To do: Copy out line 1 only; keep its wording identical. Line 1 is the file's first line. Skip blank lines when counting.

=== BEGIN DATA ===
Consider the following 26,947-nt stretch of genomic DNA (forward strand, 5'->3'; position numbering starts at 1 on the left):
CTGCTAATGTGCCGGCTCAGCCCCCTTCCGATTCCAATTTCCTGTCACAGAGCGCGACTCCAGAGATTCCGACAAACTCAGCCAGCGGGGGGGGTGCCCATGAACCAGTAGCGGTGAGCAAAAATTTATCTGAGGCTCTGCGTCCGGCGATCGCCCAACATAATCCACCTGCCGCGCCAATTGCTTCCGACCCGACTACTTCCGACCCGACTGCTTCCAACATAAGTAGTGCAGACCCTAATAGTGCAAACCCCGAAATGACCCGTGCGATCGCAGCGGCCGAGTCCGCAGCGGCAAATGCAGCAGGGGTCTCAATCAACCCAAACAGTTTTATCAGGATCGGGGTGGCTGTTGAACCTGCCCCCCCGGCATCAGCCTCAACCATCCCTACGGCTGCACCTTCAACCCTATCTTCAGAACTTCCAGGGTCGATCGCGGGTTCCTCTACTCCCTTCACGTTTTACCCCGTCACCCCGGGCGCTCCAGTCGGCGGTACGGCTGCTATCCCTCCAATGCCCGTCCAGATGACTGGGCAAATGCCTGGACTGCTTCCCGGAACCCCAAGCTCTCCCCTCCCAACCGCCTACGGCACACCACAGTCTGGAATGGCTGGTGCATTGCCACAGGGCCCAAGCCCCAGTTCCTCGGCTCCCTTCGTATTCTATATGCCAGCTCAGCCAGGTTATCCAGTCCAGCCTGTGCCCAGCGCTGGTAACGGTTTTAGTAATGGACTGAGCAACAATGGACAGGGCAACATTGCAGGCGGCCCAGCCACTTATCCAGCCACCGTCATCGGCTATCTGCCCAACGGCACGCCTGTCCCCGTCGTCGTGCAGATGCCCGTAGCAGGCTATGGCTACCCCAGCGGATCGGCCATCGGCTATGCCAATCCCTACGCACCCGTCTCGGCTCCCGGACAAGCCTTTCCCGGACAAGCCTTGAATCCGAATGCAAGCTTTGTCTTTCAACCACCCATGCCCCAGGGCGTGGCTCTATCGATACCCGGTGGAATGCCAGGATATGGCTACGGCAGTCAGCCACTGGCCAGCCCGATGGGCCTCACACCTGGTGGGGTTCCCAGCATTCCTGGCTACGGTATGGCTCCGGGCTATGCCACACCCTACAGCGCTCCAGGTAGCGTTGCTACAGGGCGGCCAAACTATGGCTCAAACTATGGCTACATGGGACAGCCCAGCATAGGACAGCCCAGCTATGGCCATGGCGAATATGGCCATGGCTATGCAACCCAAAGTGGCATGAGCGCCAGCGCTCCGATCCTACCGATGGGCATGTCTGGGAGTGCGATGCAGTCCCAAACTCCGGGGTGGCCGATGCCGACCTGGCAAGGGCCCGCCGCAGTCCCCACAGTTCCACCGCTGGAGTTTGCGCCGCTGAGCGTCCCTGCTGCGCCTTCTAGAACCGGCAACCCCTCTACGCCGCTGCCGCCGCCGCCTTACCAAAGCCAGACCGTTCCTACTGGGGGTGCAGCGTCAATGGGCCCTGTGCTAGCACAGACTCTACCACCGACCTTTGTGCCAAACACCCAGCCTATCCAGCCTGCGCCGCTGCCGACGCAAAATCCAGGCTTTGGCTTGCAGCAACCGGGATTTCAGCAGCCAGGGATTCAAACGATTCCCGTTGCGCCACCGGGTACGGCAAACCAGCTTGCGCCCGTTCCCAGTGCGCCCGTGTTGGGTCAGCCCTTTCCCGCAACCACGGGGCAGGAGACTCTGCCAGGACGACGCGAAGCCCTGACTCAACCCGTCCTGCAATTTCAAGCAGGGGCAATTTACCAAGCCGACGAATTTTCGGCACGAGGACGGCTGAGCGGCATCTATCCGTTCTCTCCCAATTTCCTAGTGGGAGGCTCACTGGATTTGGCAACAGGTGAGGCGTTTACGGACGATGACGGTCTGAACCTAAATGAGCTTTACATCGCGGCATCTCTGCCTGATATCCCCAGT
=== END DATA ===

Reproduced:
Consider the following 26,947-nt stretch of genomic DNA (forward strand, 5'->3'; position numbering starts at 1 on the left):